Tantek

Andy Mabbett

Please name proposals by some technical aspect of the proposal rather than the author(s) in order to avoid overly "personalizing" an idea and having the idea be judged (positively or negatively) by the author associated with it rather than the merits of the idea, and to avoid having a specific person feel like they must defend attacks on the idea as if they were attacks on their person.

<foo id="birminghamid" class="locality">Birmingham</foo>

then:

<foo class="adr includes-birminghamid">[...]</foo>

Some other possible variants are:

<foo class="adr birminghamid">[...]</foo>

or

<foo class="adr part-microformat birminghamid">[...]</foo>

or

<foo class="adr use-birminghamid">[...]</foo>

or

<foo class="adr uses-birminghamid">[...]</foo>

or

<foo class="adr include-birminghamid">[...]</foo>

or

<foo class="adr locality-birminghamid">[...]</foo>

or

<foo id="birminghamid">Birmingham</foo>
[...]
<foo class="adr locality-birminghamid">[...]</foo>

Note: "birminghamid" used for clarity; "birmingham" would be the semantically correct value.

(originally suggested in <http://microformats.org/discuss/mail/microformats-discuss/2008-January/011422.html et seq.)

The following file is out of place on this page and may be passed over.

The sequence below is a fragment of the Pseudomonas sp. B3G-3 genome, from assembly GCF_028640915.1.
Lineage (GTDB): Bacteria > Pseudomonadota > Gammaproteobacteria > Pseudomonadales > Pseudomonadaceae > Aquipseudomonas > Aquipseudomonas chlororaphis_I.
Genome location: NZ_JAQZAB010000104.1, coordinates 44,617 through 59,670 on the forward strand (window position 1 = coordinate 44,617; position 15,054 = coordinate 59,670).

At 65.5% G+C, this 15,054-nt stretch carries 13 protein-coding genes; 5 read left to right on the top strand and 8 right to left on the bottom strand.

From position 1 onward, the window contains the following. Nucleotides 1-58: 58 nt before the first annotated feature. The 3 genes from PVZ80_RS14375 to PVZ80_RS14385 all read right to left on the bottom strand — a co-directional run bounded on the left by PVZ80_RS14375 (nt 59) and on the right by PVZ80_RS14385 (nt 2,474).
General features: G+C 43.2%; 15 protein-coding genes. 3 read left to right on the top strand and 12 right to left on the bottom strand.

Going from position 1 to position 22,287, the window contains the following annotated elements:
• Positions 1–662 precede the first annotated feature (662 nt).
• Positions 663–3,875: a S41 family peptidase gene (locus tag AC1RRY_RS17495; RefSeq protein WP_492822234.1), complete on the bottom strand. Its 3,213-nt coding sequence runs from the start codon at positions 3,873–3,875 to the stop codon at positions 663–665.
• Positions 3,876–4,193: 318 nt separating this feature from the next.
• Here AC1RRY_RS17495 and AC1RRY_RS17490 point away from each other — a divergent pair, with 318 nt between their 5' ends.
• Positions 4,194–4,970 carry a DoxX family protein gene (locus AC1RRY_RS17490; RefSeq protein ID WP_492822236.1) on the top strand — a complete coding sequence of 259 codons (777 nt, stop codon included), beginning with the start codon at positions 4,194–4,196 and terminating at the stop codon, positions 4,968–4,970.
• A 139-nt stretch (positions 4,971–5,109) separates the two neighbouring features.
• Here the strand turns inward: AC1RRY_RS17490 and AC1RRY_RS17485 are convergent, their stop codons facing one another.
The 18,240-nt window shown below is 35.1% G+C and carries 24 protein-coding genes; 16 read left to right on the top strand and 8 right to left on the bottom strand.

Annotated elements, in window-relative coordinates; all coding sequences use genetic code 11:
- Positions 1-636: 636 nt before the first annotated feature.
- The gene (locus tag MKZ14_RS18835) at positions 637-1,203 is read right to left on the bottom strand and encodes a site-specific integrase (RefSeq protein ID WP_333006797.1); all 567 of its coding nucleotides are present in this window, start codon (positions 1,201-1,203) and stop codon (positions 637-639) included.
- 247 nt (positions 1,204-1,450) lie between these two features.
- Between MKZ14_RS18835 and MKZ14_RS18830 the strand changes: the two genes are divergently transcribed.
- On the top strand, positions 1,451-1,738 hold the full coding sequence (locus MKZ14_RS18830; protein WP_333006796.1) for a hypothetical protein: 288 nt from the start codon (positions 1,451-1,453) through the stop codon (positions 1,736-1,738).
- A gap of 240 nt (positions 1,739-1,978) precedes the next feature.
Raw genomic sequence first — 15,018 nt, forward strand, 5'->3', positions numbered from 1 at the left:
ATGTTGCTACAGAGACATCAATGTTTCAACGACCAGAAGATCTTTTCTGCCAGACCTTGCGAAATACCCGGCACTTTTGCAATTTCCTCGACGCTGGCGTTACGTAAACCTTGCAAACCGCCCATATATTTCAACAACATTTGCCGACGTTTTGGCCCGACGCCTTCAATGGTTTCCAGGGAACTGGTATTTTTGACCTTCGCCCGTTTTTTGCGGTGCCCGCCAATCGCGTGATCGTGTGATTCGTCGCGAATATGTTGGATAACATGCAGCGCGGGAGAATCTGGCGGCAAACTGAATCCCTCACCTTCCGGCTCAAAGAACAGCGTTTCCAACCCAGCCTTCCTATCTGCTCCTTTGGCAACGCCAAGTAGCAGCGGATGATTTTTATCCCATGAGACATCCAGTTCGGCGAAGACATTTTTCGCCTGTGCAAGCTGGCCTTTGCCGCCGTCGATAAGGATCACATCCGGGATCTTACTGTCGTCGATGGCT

problems with arbitrary id values in class attributes

In short: similar to problems with ordered ids in class, inclusion of arbitrary data (birminghamid) in the class attribute is a documented anti-pattern.

Longer: The value of an id attribute on an element is essentially an arbitrary string used to uniquely identify that element in the context of the document. Thus the re-use of such an arbitrary string (e.g. "birminghamid") in a class attribute is an instance of including arbitrary data in the class attribute, which is a documented anti-pattern.

Tantek

Martin McEvoy

Please name proposals by some technical aspect of the proposal rather than the author(s) in order to avoid overly "personalizing" an idea and having the idea be judged (positively or negatively) by the author associated with it rather than the merits of the idea, and to avoid having a specific person feel like they must defend attacks on the idea as if they were attacks on their person.

Don't "include" your data, you could perhaps just reference them eg:

<foo id="me" class="fn">Martin McEvoy</foo>
<bar class="me@url">http://wherever.com/</bar>

parsers instead of replacing data can then just append their data?

Suggested on Microformats Discuss: http://microformats.org/discuss/mail/microformats-discuss/2008-February/011470.html

Cons:

Related Pages

include-pattern-strawman was last modified: Wednesday, December 31st, 1969